By all their names, a mighty spell ! By all their wounds, by all their wars,

Arise, the mighty strain to tell ! Forfiercer than fierce Hengist's strain, More impious than the heathen Dane, More grasping than all-grasping Rome, Gaul's ravening legions hither come !'

I climB'd the dark brow of the mighty

Hellvellyn,
Lakes and mountains beneath me

gleam'd misty and wide; All was still, save by fits, when the

eagle was yelling, And starting around me the echoes

replied. On the right, Striden-edge round the

Red-tarn was bending, And Catchedicam its left verge was

defending, One huge nameless rock in the front

was ascending, When I mark'd the sad spot where

the wanderer had died.

Dark green was that spot 'mid the

brown mountain-heather, Where the Pilgrim of Nature lay

stretch'd in decay, Like the corpse of an outcast abandon'd

to weather, Till the mountain winds wasted

the tenantless clay. Nor yet quite deserted, though lonely

extended, For, faithful in death, his mute.

favourite attended,

1 The Galgacus of Tacitus.

The much-loved remains of her master And more stately thy couch by this defended,

desert lake lying, And chased the hill-fox and the Thy obsequies sung by the grey plover raven away.

flying,

With one faithful friend but to witness How long didst thou think that his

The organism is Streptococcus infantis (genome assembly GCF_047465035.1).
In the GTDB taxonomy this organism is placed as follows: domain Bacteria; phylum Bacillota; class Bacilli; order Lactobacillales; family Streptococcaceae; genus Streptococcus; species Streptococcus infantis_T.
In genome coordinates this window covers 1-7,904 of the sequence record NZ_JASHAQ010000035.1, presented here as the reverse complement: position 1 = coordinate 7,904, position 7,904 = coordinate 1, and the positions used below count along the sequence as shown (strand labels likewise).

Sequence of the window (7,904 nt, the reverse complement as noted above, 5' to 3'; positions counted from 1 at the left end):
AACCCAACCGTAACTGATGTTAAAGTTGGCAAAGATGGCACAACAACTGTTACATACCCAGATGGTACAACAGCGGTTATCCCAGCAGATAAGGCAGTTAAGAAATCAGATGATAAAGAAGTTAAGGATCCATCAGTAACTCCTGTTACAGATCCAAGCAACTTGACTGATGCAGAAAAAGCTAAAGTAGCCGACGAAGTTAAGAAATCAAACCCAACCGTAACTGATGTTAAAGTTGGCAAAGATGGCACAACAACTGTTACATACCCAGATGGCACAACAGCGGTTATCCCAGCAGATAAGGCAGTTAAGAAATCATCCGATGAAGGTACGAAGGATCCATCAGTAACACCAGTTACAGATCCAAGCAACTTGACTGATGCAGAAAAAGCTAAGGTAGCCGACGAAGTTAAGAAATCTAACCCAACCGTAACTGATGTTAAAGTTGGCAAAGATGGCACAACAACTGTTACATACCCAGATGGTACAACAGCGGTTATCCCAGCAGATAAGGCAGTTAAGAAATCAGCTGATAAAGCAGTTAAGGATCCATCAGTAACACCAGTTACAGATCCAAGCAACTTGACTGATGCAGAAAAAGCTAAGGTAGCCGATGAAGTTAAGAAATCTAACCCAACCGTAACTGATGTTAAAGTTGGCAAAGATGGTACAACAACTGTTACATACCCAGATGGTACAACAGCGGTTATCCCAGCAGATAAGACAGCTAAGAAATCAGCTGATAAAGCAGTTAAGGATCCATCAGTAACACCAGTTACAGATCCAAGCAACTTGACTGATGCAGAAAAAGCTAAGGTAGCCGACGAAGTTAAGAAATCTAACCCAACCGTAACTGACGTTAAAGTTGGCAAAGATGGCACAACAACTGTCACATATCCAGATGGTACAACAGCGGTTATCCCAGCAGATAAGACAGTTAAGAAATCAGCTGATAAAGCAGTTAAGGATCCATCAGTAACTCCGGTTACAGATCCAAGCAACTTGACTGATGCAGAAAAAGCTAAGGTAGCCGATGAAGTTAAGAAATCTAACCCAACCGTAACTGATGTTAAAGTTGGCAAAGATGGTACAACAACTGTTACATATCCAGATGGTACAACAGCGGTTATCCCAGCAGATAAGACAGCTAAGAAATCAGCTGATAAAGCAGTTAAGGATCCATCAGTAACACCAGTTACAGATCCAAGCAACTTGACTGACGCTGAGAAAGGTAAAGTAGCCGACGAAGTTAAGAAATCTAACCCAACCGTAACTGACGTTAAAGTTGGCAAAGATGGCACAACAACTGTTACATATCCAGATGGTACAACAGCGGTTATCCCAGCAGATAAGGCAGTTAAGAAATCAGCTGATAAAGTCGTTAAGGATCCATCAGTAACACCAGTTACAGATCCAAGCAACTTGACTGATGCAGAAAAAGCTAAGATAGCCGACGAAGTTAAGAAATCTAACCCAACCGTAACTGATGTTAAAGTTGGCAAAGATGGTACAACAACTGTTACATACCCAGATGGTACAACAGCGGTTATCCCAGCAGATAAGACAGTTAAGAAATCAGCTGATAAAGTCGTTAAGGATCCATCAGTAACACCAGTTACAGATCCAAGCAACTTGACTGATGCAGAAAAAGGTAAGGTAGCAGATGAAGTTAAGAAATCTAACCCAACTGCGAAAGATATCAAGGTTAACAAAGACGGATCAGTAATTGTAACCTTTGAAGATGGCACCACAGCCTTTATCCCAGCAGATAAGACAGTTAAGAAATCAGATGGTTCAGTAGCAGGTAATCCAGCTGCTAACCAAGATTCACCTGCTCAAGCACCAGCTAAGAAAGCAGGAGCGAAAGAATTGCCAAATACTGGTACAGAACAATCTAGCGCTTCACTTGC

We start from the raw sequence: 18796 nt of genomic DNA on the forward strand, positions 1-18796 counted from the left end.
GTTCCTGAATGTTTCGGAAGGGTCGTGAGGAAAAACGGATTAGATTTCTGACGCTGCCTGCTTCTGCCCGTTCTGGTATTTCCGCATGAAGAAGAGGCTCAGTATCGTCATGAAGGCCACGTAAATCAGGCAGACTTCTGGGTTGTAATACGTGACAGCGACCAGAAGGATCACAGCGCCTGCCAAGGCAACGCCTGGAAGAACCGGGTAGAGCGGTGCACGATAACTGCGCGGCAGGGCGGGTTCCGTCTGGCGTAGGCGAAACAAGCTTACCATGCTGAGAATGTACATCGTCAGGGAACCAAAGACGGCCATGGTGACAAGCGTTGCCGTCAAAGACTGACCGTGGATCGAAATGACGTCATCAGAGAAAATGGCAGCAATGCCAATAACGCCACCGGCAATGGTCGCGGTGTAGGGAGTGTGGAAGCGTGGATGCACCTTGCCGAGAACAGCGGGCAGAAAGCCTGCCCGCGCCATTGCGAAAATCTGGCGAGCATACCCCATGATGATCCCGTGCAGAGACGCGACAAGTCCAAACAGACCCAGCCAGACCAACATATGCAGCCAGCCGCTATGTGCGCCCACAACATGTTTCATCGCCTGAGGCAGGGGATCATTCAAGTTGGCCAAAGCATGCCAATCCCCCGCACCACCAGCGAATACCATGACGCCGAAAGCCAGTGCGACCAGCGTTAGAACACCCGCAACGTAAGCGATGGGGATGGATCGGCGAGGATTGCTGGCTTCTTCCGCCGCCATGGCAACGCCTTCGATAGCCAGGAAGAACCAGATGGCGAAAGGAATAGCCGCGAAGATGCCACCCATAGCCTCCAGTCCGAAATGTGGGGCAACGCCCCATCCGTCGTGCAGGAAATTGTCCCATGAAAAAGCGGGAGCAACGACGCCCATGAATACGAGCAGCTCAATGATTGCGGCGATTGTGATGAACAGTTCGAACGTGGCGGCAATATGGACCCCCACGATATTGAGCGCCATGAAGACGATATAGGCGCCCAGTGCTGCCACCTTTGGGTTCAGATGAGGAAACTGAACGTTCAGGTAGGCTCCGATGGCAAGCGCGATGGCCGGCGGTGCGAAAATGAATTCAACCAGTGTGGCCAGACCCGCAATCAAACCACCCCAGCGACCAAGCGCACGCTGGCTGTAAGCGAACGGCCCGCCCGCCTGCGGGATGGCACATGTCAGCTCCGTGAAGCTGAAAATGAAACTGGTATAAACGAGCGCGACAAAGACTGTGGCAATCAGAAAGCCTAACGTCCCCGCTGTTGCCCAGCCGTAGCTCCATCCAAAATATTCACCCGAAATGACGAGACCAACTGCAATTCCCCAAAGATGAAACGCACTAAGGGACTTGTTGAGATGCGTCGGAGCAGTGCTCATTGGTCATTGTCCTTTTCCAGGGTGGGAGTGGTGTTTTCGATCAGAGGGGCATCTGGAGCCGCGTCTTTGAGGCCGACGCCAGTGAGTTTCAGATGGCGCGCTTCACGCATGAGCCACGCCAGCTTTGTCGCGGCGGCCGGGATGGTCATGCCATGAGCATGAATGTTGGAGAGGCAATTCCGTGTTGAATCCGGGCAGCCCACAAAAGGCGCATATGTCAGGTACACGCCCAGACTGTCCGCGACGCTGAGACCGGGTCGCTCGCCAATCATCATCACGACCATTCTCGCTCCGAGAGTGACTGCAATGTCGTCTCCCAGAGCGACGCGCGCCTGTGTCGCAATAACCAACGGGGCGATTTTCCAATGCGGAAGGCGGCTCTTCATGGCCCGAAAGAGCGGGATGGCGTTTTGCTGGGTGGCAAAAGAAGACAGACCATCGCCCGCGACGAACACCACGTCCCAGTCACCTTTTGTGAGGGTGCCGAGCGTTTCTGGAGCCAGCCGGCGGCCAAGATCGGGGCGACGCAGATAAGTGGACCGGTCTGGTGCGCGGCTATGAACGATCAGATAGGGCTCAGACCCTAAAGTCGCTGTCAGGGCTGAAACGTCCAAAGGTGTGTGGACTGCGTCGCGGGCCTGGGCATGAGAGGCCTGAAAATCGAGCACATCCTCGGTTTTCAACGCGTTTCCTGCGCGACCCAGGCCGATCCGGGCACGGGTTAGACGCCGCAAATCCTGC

thy dying, silence was slumber?

In the arms of Hellvellyn and When the wind waved his garment,

Catchedicam. how oft didst thou start? How many long days and long weeks

didst thou number, Ere he faded before thee, the friend

THE DYING BARD. of thy heart?

(1806.) And, oh, was it meet, that-no requiem read o'er him

Dinas EMLINN, lament; for the No mother to weep, and no friend

moment is nigh,

When mute in the woodlands thine to deplore him,

echoes shall die : And thou, little guardian, alone stretch'd before him

No more by sweet Teivi Cadwallon Unhonour'd the Pilgrim from life should depart?

And mix his wild notes with the wild

dashing wave. When a Prince to the fate of the

In spring and in autumn thy glories Peasant has yielded,

of shade The tapestry waves dark round the

Unhonour'd shall flourish, unhonour'd dim-lighted hall;

shall fade; With scutcheons of silver the coffin

For soon shall be lifeless the

eye

and is shielded,

the tongue, And pages stand mute by the cano. That view'd them with rapture, with pied pall :

rapture that sung. Through the courts, at deep midnight, the torches are gleaming ;

Thy sons, Dinas Emlinn, may march